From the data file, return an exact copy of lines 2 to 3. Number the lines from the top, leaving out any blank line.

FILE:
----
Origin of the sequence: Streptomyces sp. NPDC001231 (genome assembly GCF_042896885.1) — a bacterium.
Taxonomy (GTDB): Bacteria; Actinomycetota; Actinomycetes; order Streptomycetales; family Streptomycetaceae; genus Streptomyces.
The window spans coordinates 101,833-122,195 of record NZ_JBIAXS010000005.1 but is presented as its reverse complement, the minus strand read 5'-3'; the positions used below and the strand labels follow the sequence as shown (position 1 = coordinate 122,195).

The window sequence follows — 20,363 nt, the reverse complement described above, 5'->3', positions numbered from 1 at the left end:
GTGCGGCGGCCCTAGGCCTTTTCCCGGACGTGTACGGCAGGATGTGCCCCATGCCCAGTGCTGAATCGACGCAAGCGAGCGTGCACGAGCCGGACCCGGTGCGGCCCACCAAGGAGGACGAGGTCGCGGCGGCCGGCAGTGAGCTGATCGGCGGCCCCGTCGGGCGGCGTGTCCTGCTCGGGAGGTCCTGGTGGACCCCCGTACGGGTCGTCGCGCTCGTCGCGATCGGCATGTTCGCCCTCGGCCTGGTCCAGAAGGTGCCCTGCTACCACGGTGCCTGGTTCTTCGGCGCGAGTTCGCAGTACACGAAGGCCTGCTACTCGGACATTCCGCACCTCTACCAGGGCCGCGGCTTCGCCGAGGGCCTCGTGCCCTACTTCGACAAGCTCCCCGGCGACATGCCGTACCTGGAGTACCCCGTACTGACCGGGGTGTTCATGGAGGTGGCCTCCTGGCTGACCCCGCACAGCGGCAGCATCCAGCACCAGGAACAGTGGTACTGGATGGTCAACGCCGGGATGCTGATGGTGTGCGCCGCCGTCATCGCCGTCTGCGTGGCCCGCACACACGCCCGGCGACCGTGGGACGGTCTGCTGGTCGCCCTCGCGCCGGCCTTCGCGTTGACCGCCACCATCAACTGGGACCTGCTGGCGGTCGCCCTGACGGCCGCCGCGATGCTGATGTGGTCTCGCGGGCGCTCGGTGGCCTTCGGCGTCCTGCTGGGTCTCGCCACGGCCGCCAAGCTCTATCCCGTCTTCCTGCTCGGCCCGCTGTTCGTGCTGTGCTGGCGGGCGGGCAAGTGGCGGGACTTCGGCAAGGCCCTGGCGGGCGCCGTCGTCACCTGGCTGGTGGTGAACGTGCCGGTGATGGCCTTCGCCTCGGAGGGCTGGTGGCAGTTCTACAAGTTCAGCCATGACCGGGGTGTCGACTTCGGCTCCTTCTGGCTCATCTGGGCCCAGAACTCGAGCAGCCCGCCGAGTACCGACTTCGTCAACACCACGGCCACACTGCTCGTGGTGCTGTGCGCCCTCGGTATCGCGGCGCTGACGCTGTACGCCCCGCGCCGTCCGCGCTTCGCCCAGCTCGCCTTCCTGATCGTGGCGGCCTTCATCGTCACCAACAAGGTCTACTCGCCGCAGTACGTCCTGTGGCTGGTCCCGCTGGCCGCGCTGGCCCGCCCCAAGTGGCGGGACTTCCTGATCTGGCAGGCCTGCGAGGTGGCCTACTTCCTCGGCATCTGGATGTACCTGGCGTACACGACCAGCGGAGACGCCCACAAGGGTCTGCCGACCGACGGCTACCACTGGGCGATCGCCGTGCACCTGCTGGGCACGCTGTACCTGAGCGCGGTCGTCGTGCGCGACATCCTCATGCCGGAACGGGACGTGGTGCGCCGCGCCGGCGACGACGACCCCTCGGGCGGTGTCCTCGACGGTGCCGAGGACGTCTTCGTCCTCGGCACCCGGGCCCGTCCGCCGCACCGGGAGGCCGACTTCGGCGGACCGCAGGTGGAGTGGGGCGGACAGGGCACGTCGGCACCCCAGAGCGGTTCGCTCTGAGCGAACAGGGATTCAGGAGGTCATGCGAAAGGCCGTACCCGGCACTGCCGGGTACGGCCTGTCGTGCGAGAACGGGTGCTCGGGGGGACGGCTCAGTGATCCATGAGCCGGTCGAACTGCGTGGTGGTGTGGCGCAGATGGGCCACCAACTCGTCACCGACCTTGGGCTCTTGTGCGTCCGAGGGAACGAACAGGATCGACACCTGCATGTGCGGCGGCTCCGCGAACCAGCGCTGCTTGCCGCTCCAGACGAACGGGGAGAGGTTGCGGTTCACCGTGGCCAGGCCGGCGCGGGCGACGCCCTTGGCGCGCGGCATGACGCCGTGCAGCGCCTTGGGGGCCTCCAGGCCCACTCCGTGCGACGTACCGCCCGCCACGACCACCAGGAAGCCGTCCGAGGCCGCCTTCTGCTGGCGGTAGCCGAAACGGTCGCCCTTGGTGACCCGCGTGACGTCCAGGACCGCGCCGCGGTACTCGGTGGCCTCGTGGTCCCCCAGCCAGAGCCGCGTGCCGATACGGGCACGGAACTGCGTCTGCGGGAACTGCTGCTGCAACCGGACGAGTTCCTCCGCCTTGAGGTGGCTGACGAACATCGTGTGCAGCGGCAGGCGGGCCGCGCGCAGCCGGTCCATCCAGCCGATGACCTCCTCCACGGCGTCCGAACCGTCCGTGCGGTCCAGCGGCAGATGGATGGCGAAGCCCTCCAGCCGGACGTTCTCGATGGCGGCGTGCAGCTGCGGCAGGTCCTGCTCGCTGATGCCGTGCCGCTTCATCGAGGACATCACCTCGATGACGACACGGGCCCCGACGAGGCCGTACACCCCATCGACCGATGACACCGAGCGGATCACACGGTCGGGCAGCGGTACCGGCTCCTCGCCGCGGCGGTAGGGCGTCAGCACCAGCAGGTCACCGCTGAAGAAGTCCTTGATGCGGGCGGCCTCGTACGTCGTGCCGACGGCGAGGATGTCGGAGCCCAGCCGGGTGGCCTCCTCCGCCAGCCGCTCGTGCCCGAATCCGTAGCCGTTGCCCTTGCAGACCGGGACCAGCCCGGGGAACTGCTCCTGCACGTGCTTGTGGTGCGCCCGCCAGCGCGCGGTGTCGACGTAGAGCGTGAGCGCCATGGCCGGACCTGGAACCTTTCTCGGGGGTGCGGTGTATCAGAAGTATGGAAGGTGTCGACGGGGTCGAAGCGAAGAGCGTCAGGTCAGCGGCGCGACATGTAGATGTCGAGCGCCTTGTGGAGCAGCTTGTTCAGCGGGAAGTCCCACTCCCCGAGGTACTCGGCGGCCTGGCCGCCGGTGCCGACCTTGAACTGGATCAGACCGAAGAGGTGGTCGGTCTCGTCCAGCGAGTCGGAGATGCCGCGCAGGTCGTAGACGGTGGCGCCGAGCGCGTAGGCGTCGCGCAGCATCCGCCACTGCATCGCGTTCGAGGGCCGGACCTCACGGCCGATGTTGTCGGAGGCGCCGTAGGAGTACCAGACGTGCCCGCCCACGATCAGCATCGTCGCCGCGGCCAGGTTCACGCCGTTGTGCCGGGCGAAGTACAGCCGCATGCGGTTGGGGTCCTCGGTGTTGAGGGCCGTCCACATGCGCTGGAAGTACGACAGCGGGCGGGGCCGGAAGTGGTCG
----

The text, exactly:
Taxonomy (GTDB): Bacteria; Actinomycetota; Actinomycetes; order Streptomycetales; family Streptomycetaceae; genus Streptomyces.
The window spans coordinates 101,833-122,195 of record NZ_JBIAXS010000005.1 but is presented as its reverse complement, the minus strand read 5'-3'; the positions used below and the strand labels follow the sequence as shown (position 1 = coordinate 122,195).